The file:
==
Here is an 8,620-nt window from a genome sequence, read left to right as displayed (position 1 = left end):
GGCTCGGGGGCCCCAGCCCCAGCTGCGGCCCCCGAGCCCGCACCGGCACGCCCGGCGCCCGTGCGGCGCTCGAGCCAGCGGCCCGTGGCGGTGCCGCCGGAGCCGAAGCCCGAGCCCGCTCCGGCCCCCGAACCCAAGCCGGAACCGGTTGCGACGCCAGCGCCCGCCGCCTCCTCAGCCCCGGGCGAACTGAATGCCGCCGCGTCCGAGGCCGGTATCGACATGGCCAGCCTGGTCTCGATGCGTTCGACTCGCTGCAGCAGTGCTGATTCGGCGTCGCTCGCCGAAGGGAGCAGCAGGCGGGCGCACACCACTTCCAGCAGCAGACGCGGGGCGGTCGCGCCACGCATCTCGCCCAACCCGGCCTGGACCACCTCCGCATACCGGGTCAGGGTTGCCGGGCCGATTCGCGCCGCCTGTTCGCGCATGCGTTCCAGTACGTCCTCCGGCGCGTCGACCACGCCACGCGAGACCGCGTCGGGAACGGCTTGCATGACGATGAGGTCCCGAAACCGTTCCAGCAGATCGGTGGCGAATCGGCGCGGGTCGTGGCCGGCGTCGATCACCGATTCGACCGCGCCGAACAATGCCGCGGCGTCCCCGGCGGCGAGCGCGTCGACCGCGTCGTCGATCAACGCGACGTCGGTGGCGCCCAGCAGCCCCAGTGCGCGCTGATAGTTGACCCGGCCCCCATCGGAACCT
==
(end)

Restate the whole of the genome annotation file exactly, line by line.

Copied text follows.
Here is an 8,620-nt window from a genome sequence, read left to right as displayed (position 1 = left end):
GGCTCGGGGGCCCCAGCCCCAGCTGCGGCCCCCGAGCCCGCACCGGCACGCCCGGCGCCCGTGCGGCGCTCGAGCCAGCGGCCCGTGGCGGTGCCGCCGGAGCCGAAGCCCGAGCCCGCTCCGGCCCCCGAACCCAAGCCGGAACCGGTTGCGACGCCAGCGCCCGCCGCCTCCTCAGCCCCGGGCGAACTGAATGCCGCCGCGTCCGAGGCCGGTATCGACATGGCCAGCCTGGTCTCGATGCGTTCGACTCGCTGCAGCAGTGCTGATTCGGCGTCGCTCGCCGAAGGGAGCAGCAGGCGGGCGCACACCACTTCCAGCAGCAGACGCGGGGCGGTCGCGCCACGCATCTCGCCCAACCCGGCCTGGACCACCTCCGCATACCGGGTCAGGGTTGCCGGGCCGATTCGCGCCGCCTGTTCGCGCATGCGTTCCAGTACGTCCTCCGGCGCGTCGACCACGCCACGCGAGACCGCGTCGGGAACGGCTTGCATGACGATGAGGTCCCGAAACCGTTCCAGCAGATCGGTGGCGAATCGGCGCGGGTCGTGGCCGGCGTCGATCACCGATTCGACCGCGCCGAACAATGCCGCGGCGTCCCCGGCGGCGAGCGCGTCGACCGCGTCGTCGATCAACGCGACGTCGGTGGCGCCCAGCAGCCCCAGTGCGCGCTGATAGTTGACCCGGCCCCCATCGGAACCT